There is something special about listening to a good book. The Accidental Alchemist by Gigi Pandian is good when read, but listening to it read by Julia Motyka enhanced the experience. The suspense was drawn out finer, and the Dorian, the gargoyle chef, was even more loveable. The book is an urban fantasy mystery set in contemporary Portland.
After accidentally discovering the Philosophers Stone and gaining immortality, Zoe Faust left her days of alchemical study behind her in favor of travelling through the United States. Now, she is ready to settle down for a while in her new, fixer-upper home. In shipping her material from France, however, she has picked up a stowaway, the French gargoyle Dorian Robert-Houdin. Brought to life centuries ago by a strange alchemy book, he is now returning to stone, and he needs Zoe’s help to decipher the book and restore him. Matters are further complicated when the handyman she has hired to repair her house is found murdered on her porch and several items, including Dorian’s book, are stolen.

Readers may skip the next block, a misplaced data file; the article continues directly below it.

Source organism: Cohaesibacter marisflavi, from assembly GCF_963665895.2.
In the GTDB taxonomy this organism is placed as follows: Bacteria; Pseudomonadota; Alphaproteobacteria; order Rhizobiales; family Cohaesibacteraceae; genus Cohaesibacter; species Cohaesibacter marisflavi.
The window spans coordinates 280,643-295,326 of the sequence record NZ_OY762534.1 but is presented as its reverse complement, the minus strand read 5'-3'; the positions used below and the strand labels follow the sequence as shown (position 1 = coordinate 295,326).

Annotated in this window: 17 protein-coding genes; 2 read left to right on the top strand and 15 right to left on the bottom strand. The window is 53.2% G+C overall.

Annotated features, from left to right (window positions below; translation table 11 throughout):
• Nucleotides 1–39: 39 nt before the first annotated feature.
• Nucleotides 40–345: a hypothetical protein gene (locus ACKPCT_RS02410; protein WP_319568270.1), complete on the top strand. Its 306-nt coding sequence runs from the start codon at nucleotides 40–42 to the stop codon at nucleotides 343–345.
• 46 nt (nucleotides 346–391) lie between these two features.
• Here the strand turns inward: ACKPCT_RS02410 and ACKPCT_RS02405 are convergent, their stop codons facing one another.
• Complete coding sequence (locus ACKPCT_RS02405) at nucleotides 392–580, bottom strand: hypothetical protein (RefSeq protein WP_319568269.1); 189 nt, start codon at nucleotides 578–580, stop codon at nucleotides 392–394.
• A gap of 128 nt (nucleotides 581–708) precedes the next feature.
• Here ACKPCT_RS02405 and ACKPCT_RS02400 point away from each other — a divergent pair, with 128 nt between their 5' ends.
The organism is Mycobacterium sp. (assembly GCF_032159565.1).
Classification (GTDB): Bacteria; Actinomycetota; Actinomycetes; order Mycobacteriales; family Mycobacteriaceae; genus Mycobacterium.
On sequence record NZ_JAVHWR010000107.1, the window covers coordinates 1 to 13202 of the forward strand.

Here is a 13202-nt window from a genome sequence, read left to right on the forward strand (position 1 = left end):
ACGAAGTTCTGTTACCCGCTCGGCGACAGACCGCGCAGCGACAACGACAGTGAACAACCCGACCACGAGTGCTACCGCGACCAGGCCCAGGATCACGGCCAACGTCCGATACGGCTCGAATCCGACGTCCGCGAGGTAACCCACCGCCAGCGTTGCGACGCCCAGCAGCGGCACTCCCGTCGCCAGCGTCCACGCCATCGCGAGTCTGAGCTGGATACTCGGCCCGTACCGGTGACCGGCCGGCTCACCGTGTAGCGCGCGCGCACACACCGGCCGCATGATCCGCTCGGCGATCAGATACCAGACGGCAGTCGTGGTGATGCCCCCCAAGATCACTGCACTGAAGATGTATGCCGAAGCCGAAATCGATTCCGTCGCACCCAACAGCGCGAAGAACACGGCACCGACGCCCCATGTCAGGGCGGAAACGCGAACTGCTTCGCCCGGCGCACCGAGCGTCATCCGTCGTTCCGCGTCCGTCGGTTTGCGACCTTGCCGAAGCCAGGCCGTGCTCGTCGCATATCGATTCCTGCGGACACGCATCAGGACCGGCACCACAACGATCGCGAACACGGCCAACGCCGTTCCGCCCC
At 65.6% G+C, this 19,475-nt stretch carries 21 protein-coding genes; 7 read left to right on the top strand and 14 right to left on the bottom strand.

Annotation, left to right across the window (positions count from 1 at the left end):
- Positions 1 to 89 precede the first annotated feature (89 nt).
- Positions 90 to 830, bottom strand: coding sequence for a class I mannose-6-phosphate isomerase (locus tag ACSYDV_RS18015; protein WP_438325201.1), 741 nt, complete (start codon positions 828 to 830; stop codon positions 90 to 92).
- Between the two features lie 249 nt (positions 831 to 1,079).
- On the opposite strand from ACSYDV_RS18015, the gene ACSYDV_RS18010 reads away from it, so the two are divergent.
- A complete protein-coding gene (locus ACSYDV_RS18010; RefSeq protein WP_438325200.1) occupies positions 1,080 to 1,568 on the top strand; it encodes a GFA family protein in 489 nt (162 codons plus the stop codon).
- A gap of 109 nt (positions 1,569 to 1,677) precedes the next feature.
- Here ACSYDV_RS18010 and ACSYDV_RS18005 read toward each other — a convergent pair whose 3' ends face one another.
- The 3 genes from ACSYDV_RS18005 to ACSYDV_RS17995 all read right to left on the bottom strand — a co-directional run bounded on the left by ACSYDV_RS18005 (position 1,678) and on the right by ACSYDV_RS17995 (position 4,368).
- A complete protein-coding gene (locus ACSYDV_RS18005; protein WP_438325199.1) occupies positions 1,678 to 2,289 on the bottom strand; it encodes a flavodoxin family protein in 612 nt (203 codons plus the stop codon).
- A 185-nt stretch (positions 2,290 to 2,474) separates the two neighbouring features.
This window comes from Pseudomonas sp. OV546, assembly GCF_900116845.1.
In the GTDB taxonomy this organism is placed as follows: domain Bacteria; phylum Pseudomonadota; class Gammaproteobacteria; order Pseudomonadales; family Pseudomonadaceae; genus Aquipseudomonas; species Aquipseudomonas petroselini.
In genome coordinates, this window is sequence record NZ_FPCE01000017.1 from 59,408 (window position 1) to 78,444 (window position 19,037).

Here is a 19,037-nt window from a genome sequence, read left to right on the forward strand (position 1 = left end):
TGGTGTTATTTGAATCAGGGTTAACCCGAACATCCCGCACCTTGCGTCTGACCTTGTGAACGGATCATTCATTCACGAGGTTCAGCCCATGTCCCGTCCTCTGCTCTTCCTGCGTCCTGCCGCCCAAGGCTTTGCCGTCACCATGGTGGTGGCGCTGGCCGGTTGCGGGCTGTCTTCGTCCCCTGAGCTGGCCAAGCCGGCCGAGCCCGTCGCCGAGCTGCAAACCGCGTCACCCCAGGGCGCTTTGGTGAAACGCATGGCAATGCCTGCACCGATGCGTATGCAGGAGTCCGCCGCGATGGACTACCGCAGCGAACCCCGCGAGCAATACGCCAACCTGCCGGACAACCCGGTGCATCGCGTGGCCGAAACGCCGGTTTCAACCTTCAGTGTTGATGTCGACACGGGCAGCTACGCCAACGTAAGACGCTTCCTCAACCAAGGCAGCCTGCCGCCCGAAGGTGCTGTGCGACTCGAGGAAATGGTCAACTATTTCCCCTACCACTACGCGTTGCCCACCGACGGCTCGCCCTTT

Pandian does an expert job at blending the genres. She gives a strong picture of Portland and its small neighborhoods, a place where an herbalist-alchemist might well feel at home. The mystery is strong, and the addition of some alchemical elements and a living gargoyle do not keep Pandian from playing fair: The clues are there, at least in retrospect, if the reader cares to look.
The characters in the Accidental Alchemist are engaging and well-drawn. Zoe is convincing as someone who has lived a few centuries: She is still finding new things and recovering from old pains, but she has the memory and the cares of an older person. Dorian is a proud, opinionated chef who takes over Zoe’s kitchen and prepares delicious gourmet meals for her and for her new friends. The secondary characters are also intriguing: Detective Max Liu, who might become more than a friend; Brixton, the teenage boy who learns Dorian’s secret and becomes an unexpected, if sometimes sulky ally; and Bird, the tea shop owner who works hard to build a community are strongly drawn characters.
Julia Motyka does not do much by way of varying the voices, but she distinguishes them enough for the listener, and she gives Dorian a great French accent. She also has a good voice rhythm, making the book pleasant to listen to. Listening also forces a reader to slow down a little, to relish the story as it unfolds. With a familiar book, this allows for discovering new angles. And, of course, an audiobook is great for driving, exercising, weeding the garden, or any other task that keeps the hands but not the mind fully occupied.